"It was weird how things worked out, and how I was able to kick all those field goals," he recalled. "Thank goodness they all went through!"
But if you ask him which field goal meant the most to him during his entire career, Wersching insists it was his game-winning field goal on November 22, 1981, which beat the Los Angeles Rams 33-31.
"I remember we were down and they left too much time for Joe [Montana]," he said. "It was one of those deals, where it was a magical season. You knew if there was enough time, we'd win. You didn't know how it was going to happen, but you just knew it was going to happen.
"There was little over a minute left," Wersching continued. "Joe drove us down and put us in position to kick a field goal, and it went through and we beat them. To me, that was the most memorable kick of my career."
In his eyes, that game signaled the end of Los Angeles' dominance in the NFC Western Division.
"Before that kick, the Rams always whipped us. They always beat us. It didn't matter if we were ahead by 20 points in the first quarter, they would come back and beat us. So that win was something that changed the tide and we became more dominant because of that win," Wersching explained.
The 49ers used the momentum from
that victory to win their next seven games and finish the season as World Champions.
Fast forward another three years to 1984, and Wersching and the 49ers found themselves nearly enjoying a perfect season from start to finish.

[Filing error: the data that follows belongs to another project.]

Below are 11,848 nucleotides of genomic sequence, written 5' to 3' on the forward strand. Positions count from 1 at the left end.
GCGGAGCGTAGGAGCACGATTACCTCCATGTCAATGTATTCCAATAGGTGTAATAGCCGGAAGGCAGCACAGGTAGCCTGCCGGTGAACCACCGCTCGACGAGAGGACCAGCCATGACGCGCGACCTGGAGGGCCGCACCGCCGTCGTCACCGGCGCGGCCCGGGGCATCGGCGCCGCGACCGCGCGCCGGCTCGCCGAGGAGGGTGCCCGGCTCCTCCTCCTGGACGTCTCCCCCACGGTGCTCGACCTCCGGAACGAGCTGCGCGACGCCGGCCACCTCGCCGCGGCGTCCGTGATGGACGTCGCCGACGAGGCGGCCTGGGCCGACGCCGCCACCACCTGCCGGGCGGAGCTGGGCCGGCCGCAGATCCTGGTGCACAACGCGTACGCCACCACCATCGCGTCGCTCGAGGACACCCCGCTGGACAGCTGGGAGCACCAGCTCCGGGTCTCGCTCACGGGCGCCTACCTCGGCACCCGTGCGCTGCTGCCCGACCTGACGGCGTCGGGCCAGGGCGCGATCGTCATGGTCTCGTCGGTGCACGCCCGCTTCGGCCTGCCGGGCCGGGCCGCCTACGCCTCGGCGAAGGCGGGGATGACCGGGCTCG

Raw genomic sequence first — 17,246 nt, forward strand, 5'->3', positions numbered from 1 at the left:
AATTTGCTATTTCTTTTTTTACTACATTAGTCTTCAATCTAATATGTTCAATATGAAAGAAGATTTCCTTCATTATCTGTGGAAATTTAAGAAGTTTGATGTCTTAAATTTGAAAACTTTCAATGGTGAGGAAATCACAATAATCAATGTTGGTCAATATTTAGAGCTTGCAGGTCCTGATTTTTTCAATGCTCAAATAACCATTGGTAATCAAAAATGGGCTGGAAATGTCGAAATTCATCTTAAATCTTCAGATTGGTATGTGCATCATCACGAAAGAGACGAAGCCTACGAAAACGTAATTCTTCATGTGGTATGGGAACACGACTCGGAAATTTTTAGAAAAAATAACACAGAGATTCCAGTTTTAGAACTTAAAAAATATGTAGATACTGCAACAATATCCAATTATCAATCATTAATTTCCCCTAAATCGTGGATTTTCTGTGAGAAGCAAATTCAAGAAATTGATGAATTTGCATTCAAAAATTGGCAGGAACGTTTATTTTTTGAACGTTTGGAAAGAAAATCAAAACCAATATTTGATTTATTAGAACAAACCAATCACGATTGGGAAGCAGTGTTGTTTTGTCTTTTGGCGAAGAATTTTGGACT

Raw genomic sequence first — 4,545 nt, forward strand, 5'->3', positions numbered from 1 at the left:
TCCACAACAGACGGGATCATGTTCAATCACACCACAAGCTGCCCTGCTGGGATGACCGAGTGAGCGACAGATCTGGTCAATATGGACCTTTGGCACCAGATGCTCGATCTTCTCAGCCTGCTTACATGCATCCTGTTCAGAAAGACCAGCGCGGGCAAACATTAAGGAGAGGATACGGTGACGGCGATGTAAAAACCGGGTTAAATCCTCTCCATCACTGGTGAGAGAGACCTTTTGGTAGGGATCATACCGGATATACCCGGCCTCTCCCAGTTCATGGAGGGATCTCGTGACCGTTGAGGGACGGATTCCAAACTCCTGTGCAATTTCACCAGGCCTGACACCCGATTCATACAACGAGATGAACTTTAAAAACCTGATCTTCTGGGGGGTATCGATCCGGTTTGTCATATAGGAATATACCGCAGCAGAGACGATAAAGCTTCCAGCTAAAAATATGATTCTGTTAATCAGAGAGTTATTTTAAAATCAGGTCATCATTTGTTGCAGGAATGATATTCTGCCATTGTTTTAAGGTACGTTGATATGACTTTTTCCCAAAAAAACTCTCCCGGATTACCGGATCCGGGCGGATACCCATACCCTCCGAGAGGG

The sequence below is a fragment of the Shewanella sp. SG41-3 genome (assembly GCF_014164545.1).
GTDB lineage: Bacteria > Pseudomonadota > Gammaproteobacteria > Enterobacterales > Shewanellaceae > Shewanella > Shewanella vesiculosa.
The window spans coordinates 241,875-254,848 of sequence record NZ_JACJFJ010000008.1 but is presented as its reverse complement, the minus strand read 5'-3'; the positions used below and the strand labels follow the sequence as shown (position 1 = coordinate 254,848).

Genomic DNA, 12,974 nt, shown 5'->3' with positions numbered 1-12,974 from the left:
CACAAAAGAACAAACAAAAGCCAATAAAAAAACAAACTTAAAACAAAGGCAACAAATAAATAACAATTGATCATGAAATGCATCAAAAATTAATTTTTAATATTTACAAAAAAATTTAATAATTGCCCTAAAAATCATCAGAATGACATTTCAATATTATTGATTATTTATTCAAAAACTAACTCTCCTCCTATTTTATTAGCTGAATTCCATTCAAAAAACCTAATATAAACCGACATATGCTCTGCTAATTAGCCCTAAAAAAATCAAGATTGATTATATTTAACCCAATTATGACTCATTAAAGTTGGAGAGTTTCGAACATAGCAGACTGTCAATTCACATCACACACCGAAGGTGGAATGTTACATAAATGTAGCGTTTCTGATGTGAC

"Looking back at the '84 season, you didn't think about at the time, but we only lost one game that whole year and that was against Pittsburgh," he said. "And it came down to a field goal-tying kick, but it didn't go through. I hit the upright and it bounced out.
"At the time, that was our first loss, but at the end of year I felt like, 'Damn, that was the only one we lost.' Now I think about it and we could have been undefeated."
Although he had the one crucial miss that would have sent the Steelers game into overtime, Wersching proved to be an asset during that Championship season, converting 25 field goals, as well as making all of his 56 extra point attempts.
His on-field success was even more impressive considering the windy and muddy conditions that Candlestick Park was known for during his playing days.
"Kicking long field goals at Candlestick was tough," Wersching said. "It was always raining. It was always muddy. The field was always terrible. And then trying to combat the wind made it even more difficult."
But one thing that helped Wersching overcome the elements was his pre-kick routine.